Thanksgiving Trio

Photo by Stephen Sullivan, Epicurious

Photo by Stephen Sullivan, Epicurious

Turkey Day is coming up fast and far be it from me to ever suggest changing your Thanksgiving feast.  The whole point of our annual feasts is to serve the same delicious food every year — and thus, a tradition is formed and maintained.

Still, things can become a bit boring and I thought I’d offer a few recipes in case you might like to try something new without unduly irritating your guests.  Since this is a day when “getting stuffed” seems to be a motif, here are a few suggestions for a new hors d’oeuvre or side dish that makes the most of the market vegetables that are still available.  These are three tried and true recipes that I have used many times and they are always eagerly and speedily devoured.

Stuffed Mushrooms

Elaine’s recipe


12 medium sized mushroomsstuffedmushrooms

1 package of cream cheese

1/2 cup freshly grated parmesan

1 half large onion, finely minced

1 – 2 garlic cloves (depending upon your own taste), minced

1/ 4 red pepper chopped finely

chopped chives

1 tbsp butter


1)  Remove stems from the mushrooms.  Chop them finely.  Hollow out a space inside the mushroom caps for the filling.

2) Sauté the vegetables lightly and combine with the cheeses, holding back a bit of the Parmesan for topping just before baking.

3)  Melt butter and add to the filling.

4)  Spoon the filling into each mushroom cap — be generous.

5)  Sprinkle with remaining Parmesan and cook in 400 degree F. oven for about 20 minutes until the tops are golden brown.

I serve this as an appetizer and the original recipe had buttered bread crumbs on top.  I found that the bread crumbs were just “gilding the lily” and making the whole thing too heavy.  It’s pretty rich and filling as is, so no matter how tempted you are, don’t double the amounts for everyone.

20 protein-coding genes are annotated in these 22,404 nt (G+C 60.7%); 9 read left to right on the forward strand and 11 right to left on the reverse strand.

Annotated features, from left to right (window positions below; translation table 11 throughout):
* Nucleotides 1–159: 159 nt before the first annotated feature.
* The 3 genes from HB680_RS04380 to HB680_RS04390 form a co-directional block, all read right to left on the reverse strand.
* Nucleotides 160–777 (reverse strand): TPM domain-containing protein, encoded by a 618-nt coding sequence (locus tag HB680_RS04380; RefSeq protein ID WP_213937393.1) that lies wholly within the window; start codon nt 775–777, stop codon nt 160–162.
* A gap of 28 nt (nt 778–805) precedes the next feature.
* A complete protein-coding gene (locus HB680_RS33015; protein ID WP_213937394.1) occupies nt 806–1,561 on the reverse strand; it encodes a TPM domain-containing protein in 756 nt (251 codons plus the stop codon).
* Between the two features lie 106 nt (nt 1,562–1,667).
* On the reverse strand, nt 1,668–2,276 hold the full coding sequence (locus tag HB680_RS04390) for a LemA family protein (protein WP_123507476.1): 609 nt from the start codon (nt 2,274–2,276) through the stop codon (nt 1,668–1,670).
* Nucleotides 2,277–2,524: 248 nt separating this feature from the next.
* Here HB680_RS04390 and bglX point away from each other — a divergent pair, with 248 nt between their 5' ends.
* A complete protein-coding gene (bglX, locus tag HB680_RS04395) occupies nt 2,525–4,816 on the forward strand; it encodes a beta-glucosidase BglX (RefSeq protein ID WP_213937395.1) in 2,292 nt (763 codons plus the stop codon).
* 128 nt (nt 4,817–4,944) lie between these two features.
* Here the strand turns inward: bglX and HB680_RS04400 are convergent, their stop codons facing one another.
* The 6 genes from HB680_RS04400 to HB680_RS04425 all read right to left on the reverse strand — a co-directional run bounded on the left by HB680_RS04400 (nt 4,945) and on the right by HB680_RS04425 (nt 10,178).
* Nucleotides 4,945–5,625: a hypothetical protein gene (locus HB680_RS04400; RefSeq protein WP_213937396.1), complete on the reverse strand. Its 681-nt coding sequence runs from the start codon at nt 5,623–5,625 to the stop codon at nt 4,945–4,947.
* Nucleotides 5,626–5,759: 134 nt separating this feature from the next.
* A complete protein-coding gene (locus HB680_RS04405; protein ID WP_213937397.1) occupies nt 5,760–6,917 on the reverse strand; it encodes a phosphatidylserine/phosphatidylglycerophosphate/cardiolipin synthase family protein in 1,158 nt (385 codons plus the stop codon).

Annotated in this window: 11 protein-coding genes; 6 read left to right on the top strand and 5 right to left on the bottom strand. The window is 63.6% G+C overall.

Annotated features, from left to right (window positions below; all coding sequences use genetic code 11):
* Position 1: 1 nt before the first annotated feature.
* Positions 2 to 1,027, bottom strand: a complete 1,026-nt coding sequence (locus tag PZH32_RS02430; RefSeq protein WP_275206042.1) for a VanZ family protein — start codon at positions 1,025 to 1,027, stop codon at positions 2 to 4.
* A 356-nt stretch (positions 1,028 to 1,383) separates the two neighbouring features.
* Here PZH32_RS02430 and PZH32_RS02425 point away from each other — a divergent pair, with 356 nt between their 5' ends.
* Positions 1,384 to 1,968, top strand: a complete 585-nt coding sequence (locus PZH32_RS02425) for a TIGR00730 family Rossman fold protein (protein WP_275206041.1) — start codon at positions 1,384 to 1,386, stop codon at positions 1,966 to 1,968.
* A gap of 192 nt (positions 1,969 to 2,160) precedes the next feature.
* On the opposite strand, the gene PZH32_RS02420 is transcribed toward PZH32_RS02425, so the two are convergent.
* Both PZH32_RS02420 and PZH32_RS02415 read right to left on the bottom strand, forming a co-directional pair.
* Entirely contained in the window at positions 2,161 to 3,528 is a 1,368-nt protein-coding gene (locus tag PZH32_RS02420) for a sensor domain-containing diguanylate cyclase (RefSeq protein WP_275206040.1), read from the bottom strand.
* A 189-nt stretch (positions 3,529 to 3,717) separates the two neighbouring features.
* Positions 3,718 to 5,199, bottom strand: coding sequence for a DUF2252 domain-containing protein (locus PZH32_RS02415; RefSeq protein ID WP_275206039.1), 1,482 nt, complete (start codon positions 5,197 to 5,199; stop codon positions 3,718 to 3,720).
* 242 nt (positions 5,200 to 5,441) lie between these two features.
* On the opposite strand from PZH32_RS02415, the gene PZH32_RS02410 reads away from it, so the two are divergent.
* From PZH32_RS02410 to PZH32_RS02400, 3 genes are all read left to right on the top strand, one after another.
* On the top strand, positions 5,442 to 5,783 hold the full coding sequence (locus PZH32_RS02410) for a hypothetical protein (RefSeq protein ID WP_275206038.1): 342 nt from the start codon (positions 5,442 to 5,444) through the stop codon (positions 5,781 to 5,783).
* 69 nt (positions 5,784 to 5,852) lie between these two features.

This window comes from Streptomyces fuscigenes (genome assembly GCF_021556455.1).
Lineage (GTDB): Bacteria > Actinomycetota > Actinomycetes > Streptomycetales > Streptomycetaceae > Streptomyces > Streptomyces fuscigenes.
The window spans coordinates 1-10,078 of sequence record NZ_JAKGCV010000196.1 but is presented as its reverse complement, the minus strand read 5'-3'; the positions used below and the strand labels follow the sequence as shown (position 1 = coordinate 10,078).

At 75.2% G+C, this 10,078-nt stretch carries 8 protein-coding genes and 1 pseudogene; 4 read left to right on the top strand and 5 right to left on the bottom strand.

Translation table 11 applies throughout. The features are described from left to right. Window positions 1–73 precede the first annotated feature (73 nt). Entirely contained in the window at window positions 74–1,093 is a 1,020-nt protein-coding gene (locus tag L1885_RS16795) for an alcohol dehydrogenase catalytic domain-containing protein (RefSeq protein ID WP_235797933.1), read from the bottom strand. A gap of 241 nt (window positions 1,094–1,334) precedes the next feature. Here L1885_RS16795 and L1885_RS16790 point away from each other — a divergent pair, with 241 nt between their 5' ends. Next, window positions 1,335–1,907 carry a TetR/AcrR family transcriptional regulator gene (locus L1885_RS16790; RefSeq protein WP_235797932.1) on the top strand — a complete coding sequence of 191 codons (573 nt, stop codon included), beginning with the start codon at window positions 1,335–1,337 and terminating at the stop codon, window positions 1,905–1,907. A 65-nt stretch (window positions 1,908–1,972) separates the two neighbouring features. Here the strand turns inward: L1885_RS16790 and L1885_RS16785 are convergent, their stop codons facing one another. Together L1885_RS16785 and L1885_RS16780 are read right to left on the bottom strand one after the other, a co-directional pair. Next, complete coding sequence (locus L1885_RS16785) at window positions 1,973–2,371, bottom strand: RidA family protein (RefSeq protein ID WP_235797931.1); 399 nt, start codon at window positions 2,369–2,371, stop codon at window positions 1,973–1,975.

The following is a very colorful way to use up the end of the season corn and tomatoes.

Stuffed Tomatoes with Corn and Basil

recipe adapted from Epicurious 


6 medium sized tomatoesstuffedtomatoes

3 ears of corn, shucked

2 tbsp red wine vinegar

1/3 cup olive oil

1/4 cup chopped basil leaves plus 6 sprigs for garnish

1 scallion, chopped fine

1 cup 1/4 inch bread cubes


1)  Cut half inch from the stem end of each tomato and with a melon ball cutter and scoop out and discard the seeds and pulp, leaving a half inch shell.  Sprinkle the shells with salt and let them drain, inverted, on paper towels for 10 minutes.

2)  In a large saucepan combine the corn with enough salted cold water to cover it , bring the water to a boil and boil the corn for 5 minutes.  Drain the corn, let it cool until it can be handled and, working over a bowl, cut the kernels from the cobs with a serrated knife.

3)  Whisk together the vinegar and salt and pepper to taste, add the oil in a stream, whisking until dressing is emulsified.  Add to the corn, along with the chopped basil, the scallion and salt and pepper to taste.

4)  Melt butter in a skillet over moderately high heat, sauté the bread cubes until they are golden.  Toss the croutons with the corn mixture, spoon the mixture into the tomatoes and arrange the basil sprigs decoratively on the tomatoes.

One of the tricks here is draining the tomato shells so that everything doesn’t become squishy and soggy.  Also, don’t cook the corn kernels too long — they should be tender crisp.


And finally — I make this all year round — it’s great for Christmas.  This is so pretty, the hors d’oeuvres are like little gems.

Cucumber Cups filled with Sour Cream and Smoked Salmon

adapted from a recipe in Gourmet magazine, 1990 


1 cup regular sour cream

one 14 to 16 oz seedless cucumberstuffedcucumbery

3 green onions, minced

1/3 cup minced from dill, plus some dill sprigs for garnish

1/4 pound thinly sliced smoked salmon


1)  Cut the cucumber crosswise into sixteen quarter inch slices. (Don’t peel the cucumber.)  Scoop the centre out of each slice without going all the way through so that you end up with little cucumber cups.  Sprinkle the cups with salt and let them drain, inverted, on paper towels for 10 minutes.

2)  Combine the sour cream, the scallions, the minced dill and salt and pepper to taste.

3)  Gently pat the cucumber cups dry.  Divide the sour cream filling among them.

4)  Now – the tricky part:  Cut the salmon into 8, 6 by 1/2 inch strips, halve the strips diagonally and roll them up, beginning with the pointed ends and turning the edges slightly to form rose shapes.  Arrange the salmon roses and the dill sprigs on the cream cheese mixture.

These can be made an hour in advance and kept covered and chilled.


I hope that you will use your imaginations to concoct your own stuffed vegetables and that you will  have a very happy and bounteous Thanksgiving.







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